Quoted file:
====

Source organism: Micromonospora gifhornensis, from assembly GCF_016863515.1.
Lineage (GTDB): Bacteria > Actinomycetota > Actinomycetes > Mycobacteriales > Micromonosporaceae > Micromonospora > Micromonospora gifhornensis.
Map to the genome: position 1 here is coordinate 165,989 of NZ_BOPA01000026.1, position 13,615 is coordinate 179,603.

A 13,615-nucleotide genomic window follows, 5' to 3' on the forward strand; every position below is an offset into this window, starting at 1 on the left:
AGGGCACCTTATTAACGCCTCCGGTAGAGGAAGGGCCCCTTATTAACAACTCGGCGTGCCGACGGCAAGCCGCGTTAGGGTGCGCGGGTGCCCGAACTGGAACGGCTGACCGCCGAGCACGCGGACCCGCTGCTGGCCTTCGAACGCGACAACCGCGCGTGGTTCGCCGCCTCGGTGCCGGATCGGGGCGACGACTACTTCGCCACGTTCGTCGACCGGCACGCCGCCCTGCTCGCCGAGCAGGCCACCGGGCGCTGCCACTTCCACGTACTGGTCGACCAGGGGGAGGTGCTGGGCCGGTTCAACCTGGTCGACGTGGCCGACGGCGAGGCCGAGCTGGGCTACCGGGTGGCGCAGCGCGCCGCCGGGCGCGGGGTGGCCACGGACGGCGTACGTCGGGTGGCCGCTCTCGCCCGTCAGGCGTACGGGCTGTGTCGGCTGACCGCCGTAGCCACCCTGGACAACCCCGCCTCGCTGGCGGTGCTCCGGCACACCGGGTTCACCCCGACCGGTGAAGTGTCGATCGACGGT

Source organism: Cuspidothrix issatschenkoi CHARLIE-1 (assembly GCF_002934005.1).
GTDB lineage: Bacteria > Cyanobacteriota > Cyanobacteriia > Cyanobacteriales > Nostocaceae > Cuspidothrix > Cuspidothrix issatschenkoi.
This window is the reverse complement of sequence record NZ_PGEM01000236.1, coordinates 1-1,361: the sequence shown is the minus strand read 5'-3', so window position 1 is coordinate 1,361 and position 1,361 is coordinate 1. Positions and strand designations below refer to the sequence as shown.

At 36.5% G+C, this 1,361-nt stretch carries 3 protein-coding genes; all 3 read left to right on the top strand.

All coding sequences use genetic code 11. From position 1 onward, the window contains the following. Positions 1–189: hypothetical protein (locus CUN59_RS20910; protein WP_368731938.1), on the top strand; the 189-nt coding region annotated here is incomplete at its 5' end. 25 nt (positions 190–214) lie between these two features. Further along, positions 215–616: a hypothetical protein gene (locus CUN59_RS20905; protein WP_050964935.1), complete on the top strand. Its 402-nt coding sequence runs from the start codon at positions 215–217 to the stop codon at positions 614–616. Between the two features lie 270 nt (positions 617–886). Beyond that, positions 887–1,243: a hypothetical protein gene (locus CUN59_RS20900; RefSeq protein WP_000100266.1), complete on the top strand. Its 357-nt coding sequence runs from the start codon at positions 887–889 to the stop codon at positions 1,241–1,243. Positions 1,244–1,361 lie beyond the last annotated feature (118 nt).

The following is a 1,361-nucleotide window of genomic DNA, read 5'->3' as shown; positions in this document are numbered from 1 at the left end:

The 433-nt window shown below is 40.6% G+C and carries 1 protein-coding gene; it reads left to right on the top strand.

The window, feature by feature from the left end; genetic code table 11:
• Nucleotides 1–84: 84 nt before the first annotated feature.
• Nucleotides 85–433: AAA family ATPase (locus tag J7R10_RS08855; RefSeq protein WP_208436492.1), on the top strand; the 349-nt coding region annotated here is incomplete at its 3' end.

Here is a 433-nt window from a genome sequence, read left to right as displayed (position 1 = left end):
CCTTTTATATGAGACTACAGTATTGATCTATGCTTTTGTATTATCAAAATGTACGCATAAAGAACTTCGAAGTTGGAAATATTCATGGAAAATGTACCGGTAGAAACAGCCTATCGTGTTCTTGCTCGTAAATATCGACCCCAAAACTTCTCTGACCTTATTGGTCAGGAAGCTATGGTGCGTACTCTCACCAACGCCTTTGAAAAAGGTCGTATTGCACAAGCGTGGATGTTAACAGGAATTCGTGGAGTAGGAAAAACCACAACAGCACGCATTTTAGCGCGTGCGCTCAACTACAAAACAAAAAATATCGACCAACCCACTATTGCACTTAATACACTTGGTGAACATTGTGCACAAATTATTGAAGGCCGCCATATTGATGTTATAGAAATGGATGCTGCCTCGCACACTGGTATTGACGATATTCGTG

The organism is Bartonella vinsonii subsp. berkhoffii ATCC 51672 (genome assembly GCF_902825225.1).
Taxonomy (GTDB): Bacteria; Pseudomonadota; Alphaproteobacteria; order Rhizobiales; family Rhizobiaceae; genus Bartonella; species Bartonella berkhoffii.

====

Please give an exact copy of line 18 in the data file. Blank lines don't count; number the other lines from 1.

The organism is Bartonella vinsonii subsp. berkhoffii ATCC 51672 (genome assembly GCF_902825225.1).